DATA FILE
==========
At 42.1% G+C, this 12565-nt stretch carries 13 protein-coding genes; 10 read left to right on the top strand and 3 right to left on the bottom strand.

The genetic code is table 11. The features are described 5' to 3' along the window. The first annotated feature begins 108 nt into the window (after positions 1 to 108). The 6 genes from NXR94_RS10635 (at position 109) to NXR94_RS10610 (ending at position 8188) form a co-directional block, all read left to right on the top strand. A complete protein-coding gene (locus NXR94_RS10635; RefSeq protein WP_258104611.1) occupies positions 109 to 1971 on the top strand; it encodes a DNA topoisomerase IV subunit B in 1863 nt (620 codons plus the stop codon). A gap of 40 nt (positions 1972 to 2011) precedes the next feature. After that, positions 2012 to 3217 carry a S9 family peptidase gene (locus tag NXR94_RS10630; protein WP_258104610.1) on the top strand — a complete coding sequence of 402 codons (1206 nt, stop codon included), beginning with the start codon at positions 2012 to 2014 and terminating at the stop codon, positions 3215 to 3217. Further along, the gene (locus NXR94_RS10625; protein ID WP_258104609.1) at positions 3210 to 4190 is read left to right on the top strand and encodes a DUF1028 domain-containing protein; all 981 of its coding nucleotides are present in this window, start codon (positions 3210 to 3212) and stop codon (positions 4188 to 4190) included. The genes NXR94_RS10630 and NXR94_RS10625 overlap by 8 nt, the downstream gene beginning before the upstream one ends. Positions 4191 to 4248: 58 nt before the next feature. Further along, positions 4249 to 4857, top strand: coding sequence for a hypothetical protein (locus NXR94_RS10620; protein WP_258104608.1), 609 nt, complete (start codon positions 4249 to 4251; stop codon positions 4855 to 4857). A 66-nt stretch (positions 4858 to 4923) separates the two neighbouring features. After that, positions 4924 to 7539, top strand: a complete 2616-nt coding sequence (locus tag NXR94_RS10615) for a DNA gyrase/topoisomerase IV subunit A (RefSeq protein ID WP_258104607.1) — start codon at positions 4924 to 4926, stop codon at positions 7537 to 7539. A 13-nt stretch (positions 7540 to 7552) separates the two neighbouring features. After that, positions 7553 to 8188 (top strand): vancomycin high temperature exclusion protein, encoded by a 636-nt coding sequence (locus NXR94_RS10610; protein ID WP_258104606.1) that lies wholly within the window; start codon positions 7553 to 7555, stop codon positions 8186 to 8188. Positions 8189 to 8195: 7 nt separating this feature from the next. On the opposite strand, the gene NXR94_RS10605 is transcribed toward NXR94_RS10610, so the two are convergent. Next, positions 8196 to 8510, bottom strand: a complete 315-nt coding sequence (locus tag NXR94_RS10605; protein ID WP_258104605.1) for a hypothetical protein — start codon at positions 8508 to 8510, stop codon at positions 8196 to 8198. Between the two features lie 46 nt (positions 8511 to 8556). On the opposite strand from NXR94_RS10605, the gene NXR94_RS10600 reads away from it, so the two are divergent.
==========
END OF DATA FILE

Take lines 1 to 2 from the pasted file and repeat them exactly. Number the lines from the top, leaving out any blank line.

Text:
At 42.1% G+C, this 12565-nt stretch carries 13 protein-coding genes; 10 read left to right on the top strand and 3 right to left on the bottom strand.

The genetic code is table 11. The features are described 5' to 3' along the window. The first annotated feature begins 108 nt into the window (after positions 1 to 108). The 6 genes from NXR94_RS10635 (at position 109) to NXR94_RS10610 (ending at position 8188) form a co-directional block, all read left to right on the top strand. A complete protein-coding gene (locus NXR94_RS10635; RefSeq protein WP_258104611.1) occupies positions 109 to 1971 on the top strand; it encodes a DNA topoisomerase IV subunit B in 1863 nt (620 codons plus the stop codon). A gap of 40 nt (positions 1972 to 2011) precedes the next feature. After that, positions 2012 to 3217 carry a S9 family peptidase gene (locus tag NXR94_RS10630; protein WP_258104610.1) on the top strand — a complete coding sequence of 402 codons (1206 nt, stop codon included), beginning with the start codon at positions 2012 to 2014 and terminating at the stop codon, positions 3215 to 3217. Further along, the gene (locus NXR94_RS10625; protein ID WP_258104609.1) at positions 3210 to 4190 is read left to right on the top strand and encodes a DUF1028 domain-containing protein; all 981 of its coding nucleotides are present in this window, start codon (positions 3210 to 3212) and stop codon (positions 4188 to 4190) included. The genes NXR94_RS10630 and NXR94_RS10625 overlap by 8 nt, the downstream gene beginning before the upstream one ends. Positions 4191 to 4248: 58 nt before the next feature. Further along, positions 4249 to 4857, top strand: coding sequence for a hypothetical protein (locus NXR94_RS10620; protein WP_258104608.1), 609 nt, complete (start codon positions 4249 to 4251; stop codon positions 4855 to 4857). A 66-nt stretch (positions 4858 to 4923) separates the two neighbouring features. After that, positions 4924 to 7539, top strand: a complete 2616-nt coding sequence (locus tag NXR94_RS10615) for a DNA gyrase/topoisomerase IV subunit A (RefSeq protein ID WP_258104607.1) — start codon at positions 4924 to 4926, stop codon at positions 7537 to 7539. A 13-nt stretch (positions 7540 to 7552) separates the two neighbouring features. After that, positions 7553 to 8188 (top strand): vancomycin high temperature exclusion protein, encoded by a 636-nt coding sequence (locus NXR94_RS10610; protein ID WP_258104606.1) that lies wholly within the window; start codon positions 7553 to 7555, stop codon positions 8186 to 8188. Positions 8189 to 8195: 7 nt separating this feature from the next. On the opposite strand, the gene NXR94_RS10605 is transcribed toward NXR94_RS10610, so the two are convergent. Next, positions 8196 to 8510, bottom strand: a complete 315-nt coding sequence (locus tag NXR94_RS10605; protein ID WP_258104605.1) for a hypothetical protein — start codon at positions 8508 to 8510, stop codon at positions 8196 to 8198. Between the two features lie 46 nt (positions 8511 to 8556). On the opposite strand from NXR94_RS10605, the gene NXR94_RS10600 reads away from it, so the two are divergent.